The Mason City Globe-Gazette from Mason City, Iowa on March 5, 1937 · Page 16
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The Mason City Globe-Gazette from Mason City, Iowa · Page 16

Mason City, Iowa
Issue Date:
Friday, March 5, 1937
Page 16
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Page 16 article text (OCR)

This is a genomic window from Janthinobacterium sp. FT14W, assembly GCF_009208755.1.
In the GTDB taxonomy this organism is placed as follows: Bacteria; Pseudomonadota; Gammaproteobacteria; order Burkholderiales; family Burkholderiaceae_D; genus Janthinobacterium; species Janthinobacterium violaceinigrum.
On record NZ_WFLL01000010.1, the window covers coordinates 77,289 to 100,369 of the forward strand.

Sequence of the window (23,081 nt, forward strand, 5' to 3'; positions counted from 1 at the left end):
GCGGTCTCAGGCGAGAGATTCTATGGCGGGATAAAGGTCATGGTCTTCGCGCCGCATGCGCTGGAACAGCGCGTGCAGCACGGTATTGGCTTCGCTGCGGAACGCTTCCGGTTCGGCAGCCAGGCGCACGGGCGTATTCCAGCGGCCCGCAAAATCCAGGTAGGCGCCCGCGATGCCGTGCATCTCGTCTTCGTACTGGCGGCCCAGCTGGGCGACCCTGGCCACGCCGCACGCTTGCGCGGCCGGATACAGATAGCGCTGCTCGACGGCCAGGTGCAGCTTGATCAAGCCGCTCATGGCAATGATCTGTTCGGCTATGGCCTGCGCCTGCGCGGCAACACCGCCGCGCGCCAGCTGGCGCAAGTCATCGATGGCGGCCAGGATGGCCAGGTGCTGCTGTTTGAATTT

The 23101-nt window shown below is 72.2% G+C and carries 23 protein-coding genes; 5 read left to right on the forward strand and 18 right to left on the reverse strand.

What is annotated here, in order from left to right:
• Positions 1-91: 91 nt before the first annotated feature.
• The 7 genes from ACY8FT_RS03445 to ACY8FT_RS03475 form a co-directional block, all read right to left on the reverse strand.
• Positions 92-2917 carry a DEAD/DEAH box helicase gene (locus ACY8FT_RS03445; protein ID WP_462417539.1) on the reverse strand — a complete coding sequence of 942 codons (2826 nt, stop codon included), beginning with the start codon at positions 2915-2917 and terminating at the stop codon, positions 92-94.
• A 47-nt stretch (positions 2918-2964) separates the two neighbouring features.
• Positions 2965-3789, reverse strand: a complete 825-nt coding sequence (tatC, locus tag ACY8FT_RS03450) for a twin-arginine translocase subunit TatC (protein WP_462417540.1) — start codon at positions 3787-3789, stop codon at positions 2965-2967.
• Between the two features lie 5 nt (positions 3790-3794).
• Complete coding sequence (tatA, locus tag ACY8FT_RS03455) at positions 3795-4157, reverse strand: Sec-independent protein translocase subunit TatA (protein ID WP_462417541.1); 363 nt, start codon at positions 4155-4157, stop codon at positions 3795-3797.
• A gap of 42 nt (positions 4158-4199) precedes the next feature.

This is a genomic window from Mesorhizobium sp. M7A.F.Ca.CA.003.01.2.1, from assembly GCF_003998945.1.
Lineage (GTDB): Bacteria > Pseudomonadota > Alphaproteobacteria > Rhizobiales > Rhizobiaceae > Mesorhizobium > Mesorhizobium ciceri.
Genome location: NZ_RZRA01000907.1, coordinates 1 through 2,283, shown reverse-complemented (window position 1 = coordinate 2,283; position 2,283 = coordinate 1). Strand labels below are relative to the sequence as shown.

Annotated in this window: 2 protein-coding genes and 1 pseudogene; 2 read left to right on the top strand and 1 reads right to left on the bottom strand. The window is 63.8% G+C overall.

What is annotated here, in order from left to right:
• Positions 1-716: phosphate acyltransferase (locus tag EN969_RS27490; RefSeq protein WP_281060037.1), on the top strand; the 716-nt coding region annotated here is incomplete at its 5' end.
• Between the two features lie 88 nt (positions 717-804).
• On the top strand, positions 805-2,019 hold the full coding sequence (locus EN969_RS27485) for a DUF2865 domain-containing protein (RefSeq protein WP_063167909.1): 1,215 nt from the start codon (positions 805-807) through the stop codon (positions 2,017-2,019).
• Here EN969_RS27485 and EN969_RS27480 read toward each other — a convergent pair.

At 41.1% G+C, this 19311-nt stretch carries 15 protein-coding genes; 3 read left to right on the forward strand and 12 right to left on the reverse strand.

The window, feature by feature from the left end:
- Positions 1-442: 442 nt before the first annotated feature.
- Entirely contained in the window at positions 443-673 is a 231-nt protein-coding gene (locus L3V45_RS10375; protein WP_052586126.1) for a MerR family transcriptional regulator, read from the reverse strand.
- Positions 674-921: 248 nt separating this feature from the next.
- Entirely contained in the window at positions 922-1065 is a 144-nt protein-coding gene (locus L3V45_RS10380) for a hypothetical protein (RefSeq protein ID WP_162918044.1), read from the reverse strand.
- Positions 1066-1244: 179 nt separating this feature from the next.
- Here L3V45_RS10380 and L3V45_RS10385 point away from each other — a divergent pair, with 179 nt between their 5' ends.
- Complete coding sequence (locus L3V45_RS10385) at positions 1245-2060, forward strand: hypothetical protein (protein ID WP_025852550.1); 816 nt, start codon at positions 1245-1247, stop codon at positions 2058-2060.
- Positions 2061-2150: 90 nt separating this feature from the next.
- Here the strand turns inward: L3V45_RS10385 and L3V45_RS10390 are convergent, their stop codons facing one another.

SIXTEEN MASON CITY GLOBE-GAZETTE, MARCH 5-H| 1937 WORLD NEWS IN PICTURES FOR GLOBE-GAZETTE READERS No Man's Land in the Heart of Madrid . e death and destruction rained on the city of Madrid by Rebel bo Welcoming "Flying Fortress" Rebel bombers nirnl Press), Fanned by Mamma .Major Gen. Frank MVAndrews, commanding officer of the General Headquarters Air Jorce (left) greets Major Barney M. Giles after the latter ia'rrivedat Langlcy Field, Va.-, in the huge all-metal Boeing multi-motored ihomber which is the'latest and most powerful addition to Uncle Sara's (Central Press) ; powe air navy. Profit Out of Sports Virginia Spencer is shown behind her fans in her first--and maybe last--appearance as a fan dancer in a Chicago loop theatre. She didn't dance. Mamma Mary Belle Spencer objected so vocally that she was ejected twice from the theatre--and the dance was called off. (Central Press). Slain Girl's Suitor Dr. .G. Wilson Shaffer, athletic director, and Dr. Isaiah.Bowman, president of Johns Hopkins University, are shown as they discussed the new athletic policy of the university in Baltimore. They will eliminate charges to all, and will neither pay guarantees to visiting: teams nor accept them when Johns Hopkins plays away from homo. The move-is _ .' one of the rnost revolutionary ever taken in college athletics, _^ Lester Smith, 18-year-old CCp worker, was one of the first men- questioned in the mysterious chloroform death of Cleo Sprouse, Char- loltesville, Va., schoolgirl, whoso' body was found in a cemetery near the University of Virginia. Smith was the girl's only known suitor, and they planned to marry. (Central Press) He Missed the Boat Rosoif's Sandhogs Get a Medical Ohce-Over Reunited after a year's separation by a newspaper feature story detailing her struggles to support herself and keep off the relief rolls, Mr. and Mrs. Alfred Oswald Claythorne-Smith; are shown above in New York City.' A year ago the wife came here from England on money sent her by her husband. Through a hitch in the time schedule, he missed the boat and didn't imeet'her. So for a year'she struggled to keep alive, until the newspaper story gave him a lead to heir whereabouts. / (Central Presi) Strong hearts are required for underground work, where the air pressure is heavy. Dr. James Van Ness Sa shown examining- workers before they descend to their jobs, as subway builder Samuel Eosoff (right)' looks on. Rosaff addressed the men before they went to work in the morning, assuring them he had no connection with the slaying of Norman Redwood, boss of the sandhog union. (Central Preit). Goal Wreck Halts Crack Passenger Trains Some Jownsend Underwear One of the woist tie ups in the history of the New York. Central Railroad, which had hundreds of workers shoveling frantically foi hours and disrupted the schedules of some of the country's fastest trains was caused by this mysterious accident uhich befpll a 42-car coal train near South Byron, N. Y. Thousands of tons of coal buned the tiacks and was strewn over the right of way. (Central Press) They Laughed at Satire Staged by Newswomeii Mrs. Carrie A. Saben, 61, who was given $200 by the Townsend.Club of Greenfield, Mass., to prove the Old Age Pension plan workable, is shown spending some of the earmarked dollars getting a suit of sunimer-weirfit underwear for her husband. A reporter serves as the model for the underwear while Mrs. Saben, a shrewd bargainer, knocked the price down from . $1.75 to 51.00 (Central Press} Unwed Mother Sues Opera Star Ruth. Van Deman, first vice-president of the National Women's Press Club (left), is shown with Mrs. Prank- Jin D. Roosevelt and Mary Hornaday, president of the club, as they rose in their seats for the applause of those who attended the annual frolic and dinner of the Washington newspaper women. There was a great deal of good-natured satire in which prominent women were lampooned. (Central Press) Chrysler Officials Negotiate With Auto Union A conference nt Chrysler company officials with the negotiators of the United Automobile Workers of America, which u n i o n men held to be "another step forward in our relations with the automobile industry" is shown above, in the Chrysler offices at Detroit. Standing, left to right, are 0. E. Zimmerman, R. J. I h o m a s and William Munger, all union officials. Seated, are George Wilson, of the u n i o n ; Herman Wcck- ler and Lester D. Colbert, officials of the Chrysler corporation, Richard Frankensleen, union official, and .Homer Martin, president of the auto union. (Central Press) Elliott Moatyn Thomas (below, left), Welsh baritone and member of San Car o Opera Company, was named defendant in a "aternflv brought in San Francisco courts by Elliott Moatyn Thomas (tob l 18 months old through his mother and g u a r d i a n , Louise Hall The suit petitioned for "rcnsonnblc support" of the b-ihV Thomaa ba le C al!y. established » the child's father' (Central Pact*] 1 f 4 V$I'i -SI '1 "1 ·ijfff f! ^ P fe L S|^?^^^i^^pp^;i?a^

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